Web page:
Take the A Train

Charleston to BWI

Rex's USA Diary


As dusk closed in on Charleston, I made my way back towards my motel and my last night on holiday around America. Seeing a break in the traffic I trotted across the street, keeping a sharp eye on the traffic lights to my right. Not paying sufficient attention, I tripped on a low concrete median strip and fall forward, saving myself from a face-plant with my hands. I rapidly got to my feet and moved off the road.

But all was not well, as my forearms had taken the brunt of that tumble and they were quite sore. I felt more comfortable by holding them crossed against my chest and it was in that manner which I got to the motel and my upstairs room. Nothing seemed broken, but my arms were not improving so I decided to pack my wheelie and have it ready for an early departure. I eventually locked up, managed to get my wheelie down the stairs to ground level, checked out and took a taxi to the station.

With the help of people along the way I boarded the Palmetto, traveled north to Washington DC where I changed to a local train to BWI Airport Railway Station, then took a taxi home. My apologies for ending this story on such a low note, as I had really enjoyed my expedition around America, and the wonderful people and places I had discovered.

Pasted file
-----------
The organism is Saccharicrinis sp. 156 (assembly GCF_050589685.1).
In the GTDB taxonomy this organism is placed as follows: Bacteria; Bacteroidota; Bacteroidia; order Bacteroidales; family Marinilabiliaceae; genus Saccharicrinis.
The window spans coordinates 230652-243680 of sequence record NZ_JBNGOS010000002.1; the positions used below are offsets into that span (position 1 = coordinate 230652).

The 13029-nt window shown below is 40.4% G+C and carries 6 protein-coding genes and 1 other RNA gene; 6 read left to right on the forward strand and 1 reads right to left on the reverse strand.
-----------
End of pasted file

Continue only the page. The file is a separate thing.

Regarding my arms, I eventually made my way to a Medical Center where they checked my arms, confirmed no breakages, but diagnosed I had a case of FOOSH. They told me that I had what was normally a thing suffered by snow-boarders, but they usually broke bones. FOOSH, they said stands for 'Fell on outstretched hands' and that I should minimise my arm movement. They said to go to the drug store next door and purchase RSI forearm braces.

They may also have given me a prescription for pain-killers, but I don't recall that. What I do recall was the 'druggist' fitting odd-coloured braces on my arms (they didn't have a matching pair) and the virtually instant relief I felt from the nagging pain in my arms. Pretty amazing really.


In terms of sympathy, when I showed up at work wearing unmatched RSI braces, there was plenty of that to go around. However, it was also quite easy to distract people with yarns about broken trains and tracks, ploughing our way through snow storms, and exploring the homes of the stars in Santa Barbara. I really had an epic adventure.

Thank you for reading through my Take the A Train 'shaggy dog' story. There is nothing quite like inventing your own holiday plan, then succesfully carrying it out.

Best wishes to all,